John Egenes has been a musician, a saddlemaker, a dog catcher, and a hobo, among other things. He only learns by making mistakes and he views his life through a windshield full of squashed bugs. He makes his home in New Zealand.

John Egenes Blog:
John & Gizmo Blog:
Amazon Author page:

Buy the book for only $0.99 at Amazon.


a Rafflecopter giveaway

Tuesday, December 5, 2017

Straight Chatting from the Library: Catherine E. McLean

This post is part of a virtual book tour organized by Goddess Fish Promotions. One randomly chosen winner via rafflecopter will win a $50 Amazon/ gift card. Click on the tour banner to see the other stops on the tour.


Do you listen to music when you're writing?

Absolutely not. I need quiet in order to think things through when plotting a story as well as when drafting or self-editing. Is having such quiet productive? For me it is. I can turn out anywhere from 3,000 to 10,000 or more words a day at my computer. And that's all new story copy. I have recorded such figures and know that it takes me anywhere from 14 to 28 days to write the first draft of a 100,000 word novel. I can write two such novels a year.

Then again, not having music surround me as I work might stem from having no talent for music. I discovered in grade school that I cannot read music, don't have an ear that discerns the musical scales, and, sadly, can't sing worth beans. Oddly enough when I tell people I cannot sing, they ask me to and immediately tell me to stop. They then admit I was right. Alas, I'm the kazoo in the room.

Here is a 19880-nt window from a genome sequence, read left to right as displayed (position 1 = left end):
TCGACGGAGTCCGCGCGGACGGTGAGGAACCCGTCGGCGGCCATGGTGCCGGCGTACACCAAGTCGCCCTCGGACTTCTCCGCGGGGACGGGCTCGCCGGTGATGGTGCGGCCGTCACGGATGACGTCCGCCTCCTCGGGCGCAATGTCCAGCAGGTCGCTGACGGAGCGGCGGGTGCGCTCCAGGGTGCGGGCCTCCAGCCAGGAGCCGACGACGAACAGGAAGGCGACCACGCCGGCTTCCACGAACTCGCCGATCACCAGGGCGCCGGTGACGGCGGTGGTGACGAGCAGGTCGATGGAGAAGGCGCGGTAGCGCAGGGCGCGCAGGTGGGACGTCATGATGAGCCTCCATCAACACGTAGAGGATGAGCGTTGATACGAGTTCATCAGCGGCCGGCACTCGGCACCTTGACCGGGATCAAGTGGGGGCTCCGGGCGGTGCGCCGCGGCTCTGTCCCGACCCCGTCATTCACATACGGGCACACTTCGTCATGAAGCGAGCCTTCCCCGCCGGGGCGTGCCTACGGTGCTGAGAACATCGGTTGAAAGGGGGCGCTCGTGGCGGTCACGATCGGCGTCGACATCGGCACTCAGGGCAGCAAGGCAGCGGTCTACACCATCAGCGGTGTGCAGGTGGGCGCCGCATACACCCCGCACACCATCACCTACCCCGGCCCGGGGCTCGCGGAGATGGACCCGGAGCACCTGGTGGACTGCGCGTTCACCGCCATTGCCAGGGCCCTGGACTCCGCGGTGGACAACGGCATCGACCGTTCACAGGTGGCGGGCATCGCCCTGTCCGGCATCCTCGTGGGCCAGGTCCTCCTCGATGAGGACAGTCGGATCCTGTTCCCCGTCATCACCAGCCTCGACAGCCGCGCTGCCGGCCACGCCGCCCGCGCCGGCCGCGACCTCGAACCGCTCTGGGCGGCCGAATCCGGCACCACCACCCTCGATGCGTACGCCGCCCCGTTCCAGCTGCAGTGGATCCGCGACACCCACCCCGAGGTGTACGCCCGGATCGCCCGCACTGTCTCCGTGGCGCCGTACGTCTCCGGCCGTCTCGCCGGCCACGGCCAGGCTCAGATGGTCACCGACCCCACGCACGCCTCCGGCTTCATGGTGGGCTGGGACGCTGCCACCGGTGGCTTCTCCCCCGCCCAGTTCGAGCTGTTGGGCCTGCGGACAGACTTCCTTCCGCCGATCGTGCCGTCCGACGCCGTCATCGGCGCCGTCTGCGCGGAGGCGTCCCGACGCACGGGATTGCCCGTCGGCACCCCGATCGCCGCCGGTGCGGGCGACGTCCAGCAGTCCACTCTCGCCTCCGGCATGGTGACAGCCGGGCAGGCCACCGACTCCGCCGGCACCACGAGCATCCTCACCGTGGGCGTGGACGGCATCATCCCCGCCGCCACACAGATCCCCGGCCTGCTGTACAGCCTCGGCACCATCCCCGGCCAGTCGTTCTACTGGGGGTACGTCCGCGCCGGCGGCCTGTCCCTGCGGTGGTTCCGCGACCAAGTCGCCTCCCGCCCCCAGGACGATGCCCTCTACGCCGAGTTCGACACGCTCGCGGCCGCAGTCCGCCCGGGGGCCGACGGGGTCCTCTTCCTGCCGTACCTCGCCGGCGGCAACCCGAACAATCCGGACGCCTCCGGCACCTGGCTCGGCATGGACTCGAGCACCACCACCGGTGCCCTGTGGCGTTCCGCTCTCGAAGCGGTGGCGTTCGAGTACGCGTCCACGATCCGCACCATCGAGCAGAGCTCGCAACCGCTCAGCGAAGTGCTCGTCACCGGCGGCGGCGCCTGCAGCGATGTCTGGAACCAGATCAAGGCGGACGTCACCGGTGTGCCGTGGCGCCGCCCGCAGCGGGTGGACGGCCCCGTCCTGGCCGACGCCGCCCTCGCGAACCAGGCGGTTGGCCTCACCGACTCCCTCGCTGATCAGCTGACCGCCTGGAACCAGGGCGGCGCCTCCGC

Even the noise of the television being on can grate on me when I'm writing, so I quit writing and let my husband enjoy his TV programs. Which works out because I write best from early morning to suppertime.

At a conference a few years ago, I was interviewed and hit with the question, what kind of music do you prefer? I was dumbfounded. I'd never considered such a question. So I had no answer. It took days to figure out that of all the music I do listen to—none are vocals. I like the old masters like Beehoven and Motzart, etc. I even like acoustic, but what I often listen to is flutes, pan flutes, guitars, and instruments of South America (Inca). Only, I don't play such music in my house. I play it in my car.

When out on the road for a long Interstate trip, especially when going out with our RV camper, the music is the white noise that shuts out the anxiety of being trapped by tractor-trailer rigs in front, behind, and passing me while I'm at the wheel. Interestingly enough and despite repeating the songs ad infinitum over the miles, I do not remember the tunes or recall them. Lastly, whereas most people march to the beat of a drum, well, I tend to march to the wail of a bagpipe, which is sort of a flute on steroids.

How about you? What beat do you march to?


A first draft holds the possibility of what will be a great story. Revision turns that rough diamond into a spectacular gem worth a reader's money and time.

Writers are individuals but to be a producing writer means creating a system to revise and polish a work so the reader thoroughly enjoys the story. REVISION IS A PROCESS is a guidebook for writers and authors that shows how a simple 12-step process can be tailored to eliminate the most common and chronic maladies of writing genre fiction. This valuable guidebook contains secrets, tips, practical advice, how-to's, and why-to's for taking the frustration out of self-editing.